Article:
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When it was first published in 1989, Out of Time generated much-needed discussion on the appropriate models for historical anthropology. Thomas considered that both the historical structuralism of Marshall Sahlins and neo-Marxist regional systems theory had failed to transcend crucial limitations of conventional anthropology. Yet they provided elements of a more stimulating and critical perspective, which would also take account of contemporary political developments in the Pacific region.
For this second edition, Thomas has added an afterword that reflects on the book's initial reception and brings its critique up to date. He suggests a need to historicize the professionalization of anthropology as a discipline to understand shifts in practice and the need to acknowledge the historical specificity and limits of all forms of cultural knowledge, whether "Western" or indigenous.
Out of Time will be a useful text for graduate courses in anthropology, history, and cultural studies.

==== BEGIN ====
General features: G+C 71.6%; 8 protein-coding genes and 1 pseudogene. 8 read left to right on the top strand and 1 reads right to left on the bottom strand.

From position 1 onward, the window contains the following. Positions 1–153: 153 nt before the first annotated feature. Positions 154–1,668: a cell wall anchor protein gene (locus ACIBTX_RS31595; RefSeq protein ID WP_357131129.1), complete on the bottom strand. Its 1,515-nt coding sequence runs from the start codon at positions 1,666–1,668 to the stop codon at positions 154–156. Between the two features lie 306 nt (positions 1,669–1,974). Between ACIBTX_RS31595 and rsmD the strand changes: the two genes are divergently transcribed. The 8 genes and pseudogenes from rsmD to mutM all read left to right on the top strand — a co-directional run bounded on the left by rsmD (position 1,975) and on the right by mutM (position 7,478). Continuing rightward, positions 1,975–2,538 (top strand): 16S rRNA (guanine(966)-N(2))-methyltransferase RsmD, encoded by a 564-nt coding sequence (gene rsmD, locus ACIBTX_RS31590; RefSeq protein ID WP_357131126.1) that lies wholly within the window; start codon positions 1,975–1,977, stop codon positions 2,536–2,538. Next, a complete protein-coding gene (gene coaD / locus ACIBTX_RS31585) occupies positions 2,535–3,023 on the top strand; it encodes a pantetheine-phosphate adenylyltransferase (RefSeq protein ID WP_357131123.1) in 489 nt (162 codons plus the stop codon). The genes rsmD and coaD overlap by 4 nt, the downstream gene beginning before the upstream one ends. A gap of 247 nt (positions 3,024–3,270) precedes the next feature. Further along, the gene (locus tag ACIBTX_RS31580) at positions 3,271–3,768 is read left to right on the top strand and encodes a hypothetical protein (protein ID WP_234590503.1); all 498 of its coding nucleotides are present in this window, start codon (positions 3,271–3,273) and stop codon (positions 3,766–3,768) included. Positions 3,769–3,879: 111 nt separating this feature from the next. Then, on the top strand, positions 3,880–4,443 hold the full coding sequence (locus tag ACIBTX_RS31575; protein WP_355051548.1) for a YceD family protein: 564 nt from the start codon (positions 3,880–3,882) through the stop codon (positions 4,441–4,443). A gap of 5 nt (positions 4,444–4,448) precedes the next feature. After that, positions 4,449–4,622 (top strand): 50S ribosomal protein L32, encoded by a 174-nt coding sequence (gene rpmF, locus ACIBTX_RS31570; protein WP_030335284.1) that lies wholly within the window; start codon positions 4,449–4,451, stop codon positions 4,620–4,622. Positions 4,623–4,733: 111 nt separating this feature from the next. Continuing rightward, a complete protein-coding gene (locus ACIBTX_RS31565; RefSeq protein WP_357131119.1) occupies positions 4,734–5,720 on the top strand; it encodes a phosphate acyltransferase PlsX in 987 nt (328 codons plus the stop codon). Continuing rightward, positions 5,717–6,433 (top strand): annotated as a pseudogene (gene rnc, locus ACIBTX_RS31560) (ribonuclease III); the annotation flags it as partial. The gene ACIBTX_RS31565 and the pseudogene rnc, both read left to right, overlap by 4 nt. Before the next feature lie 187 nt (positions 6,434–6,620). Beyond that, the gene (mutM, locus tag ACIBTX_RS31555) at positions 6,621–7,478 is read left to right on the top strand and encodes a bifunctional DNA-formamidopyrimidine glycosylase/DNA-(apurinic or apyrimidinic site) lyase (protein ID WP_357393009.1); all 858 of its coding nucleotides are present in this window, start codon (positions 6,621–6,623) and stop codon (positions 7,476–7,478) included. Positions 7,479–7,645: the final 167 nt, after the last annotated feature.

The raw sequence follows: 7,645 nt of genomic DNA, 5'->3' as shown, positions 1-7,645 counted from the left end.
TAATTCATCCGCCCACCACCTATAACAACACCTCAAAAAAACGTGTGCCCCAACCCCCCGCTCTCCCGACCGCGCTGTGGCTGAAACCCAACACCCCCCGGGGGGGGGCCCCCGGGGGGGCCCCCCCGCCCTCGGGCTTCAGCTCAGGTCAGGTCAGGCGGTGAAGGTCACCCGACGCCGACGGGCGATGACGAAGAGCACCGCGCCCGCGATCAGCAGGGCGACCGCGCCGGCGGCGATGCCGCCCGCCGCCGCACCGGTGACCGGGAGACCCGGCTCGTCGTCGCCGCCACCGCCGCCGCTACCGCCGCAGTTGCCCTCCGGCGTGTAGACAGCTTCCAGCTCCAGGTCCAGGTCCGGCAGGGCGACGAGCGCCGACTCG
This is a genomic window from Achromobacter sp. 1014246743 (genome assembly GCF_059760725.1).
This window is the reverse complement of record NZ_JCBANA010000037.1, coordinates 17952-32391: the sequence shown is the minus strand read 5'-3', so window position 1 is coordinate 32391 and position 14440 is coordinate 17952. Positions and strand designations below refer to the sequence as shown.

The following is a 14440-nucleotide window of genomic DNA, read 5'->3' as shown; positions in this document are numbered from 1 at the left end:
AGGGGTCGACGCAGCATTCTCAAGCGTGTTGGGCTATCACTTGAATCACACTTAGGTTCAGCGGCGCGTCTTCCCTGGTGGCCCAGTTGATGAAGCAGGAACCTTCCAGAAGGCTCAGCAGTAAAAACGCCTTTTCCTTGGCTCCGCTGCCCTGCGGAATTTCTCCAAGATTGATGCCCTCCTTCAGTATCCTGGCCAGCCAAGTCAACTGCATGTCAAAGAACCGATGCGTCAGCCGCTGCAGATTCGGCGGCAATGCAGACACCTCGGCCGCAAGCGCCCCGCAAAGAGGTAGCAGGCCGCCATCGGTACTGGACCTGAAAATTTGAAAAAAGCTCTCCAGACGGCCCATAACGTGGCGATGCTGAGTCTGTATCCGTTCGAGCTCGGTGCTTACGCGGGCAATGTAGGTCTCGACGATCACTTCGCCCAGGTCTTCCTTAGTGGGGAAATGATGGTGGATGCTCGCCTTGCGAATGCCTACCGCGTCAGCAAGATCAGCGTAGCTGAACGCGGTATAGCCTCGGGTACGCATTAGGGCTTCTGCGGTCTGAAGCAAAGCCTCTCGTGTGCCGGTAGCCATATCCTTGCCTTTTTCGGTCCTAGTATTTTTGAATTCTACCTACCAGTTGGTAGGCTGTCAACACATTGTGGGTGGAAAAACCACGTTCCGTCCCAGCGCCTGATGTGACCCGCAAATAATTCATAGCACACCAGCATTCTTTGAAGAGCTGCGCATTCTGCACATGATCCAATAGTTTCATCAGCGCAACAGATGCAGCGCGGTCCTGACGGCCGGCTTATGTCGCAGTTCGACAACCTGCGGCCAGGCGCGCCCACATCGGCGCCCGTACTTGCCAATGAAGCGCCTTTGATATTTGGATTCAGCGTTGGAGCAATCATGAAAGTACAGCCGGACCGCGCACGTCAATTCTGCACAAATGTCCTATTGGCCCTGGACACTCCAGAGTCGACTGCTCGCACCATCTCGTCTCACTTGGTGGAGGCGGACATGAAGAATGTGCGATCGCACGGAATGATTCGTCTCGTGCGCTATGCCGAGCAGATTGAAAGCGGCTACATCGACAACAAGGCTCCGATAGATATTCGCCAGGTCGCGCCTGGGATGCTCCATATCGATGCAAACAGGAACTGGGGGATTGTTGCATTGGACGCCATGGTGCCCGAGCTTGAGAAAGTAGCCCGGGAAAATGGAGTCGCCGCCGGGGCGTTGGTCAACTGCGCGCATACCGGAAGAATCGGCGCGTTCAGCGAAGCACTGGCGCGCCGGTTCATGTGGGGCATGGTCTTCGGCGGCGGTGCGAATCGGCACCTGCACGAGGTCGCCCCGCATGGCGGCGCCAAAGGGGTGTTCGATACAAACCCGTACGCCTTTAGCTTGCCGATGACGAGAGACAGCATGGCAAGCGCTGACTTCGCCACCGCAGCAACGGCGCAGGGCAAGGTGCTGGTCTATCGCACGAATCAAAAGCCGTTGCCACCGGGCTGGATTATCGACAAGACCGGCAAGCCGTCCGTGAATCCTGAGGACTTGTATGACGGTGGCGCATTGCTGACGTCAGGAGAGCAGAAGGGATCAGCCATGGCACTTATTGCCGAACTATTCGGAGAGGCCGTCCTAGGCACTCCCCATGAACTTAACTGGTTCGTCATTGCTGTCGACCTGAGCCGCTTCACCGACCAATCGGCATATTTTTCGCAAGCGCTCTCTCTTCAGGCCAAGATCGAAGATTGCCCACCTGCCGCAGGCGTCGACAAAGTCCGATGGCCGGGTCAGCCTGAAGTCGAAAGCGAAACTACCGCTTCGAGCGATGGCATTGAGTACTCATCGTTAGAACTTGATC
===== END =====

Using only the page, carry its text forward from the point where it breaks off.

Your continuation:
"This book displays rare integrity: Thomas' intellectual stance toward the theoretical approaches of others is fully consistent with his own discursive practices." --Contemporary Pacific
Nicholas Thomas is Senior Research Fellow, Department of Archaeology and Anthropology, Australian National University.
|1||History and anthropological discourse||9|
|2||Radcliffe-Brown, Geertz and the foundations of modern anthropology||18|
|3||The background to Polynesian anthropology||29|
|4||An evolutionary argument and its sources||35|
|5||Untying evidence, rethinking transformations||51|
|6||Travellers philosophical and unphilosophical||69|
|7||Evolution of another sort: regional system theory and the Pacific||86|
|8||Histories structured and unstructured||102|
|9||The look of events||117|
|Afterword to the second edition||123|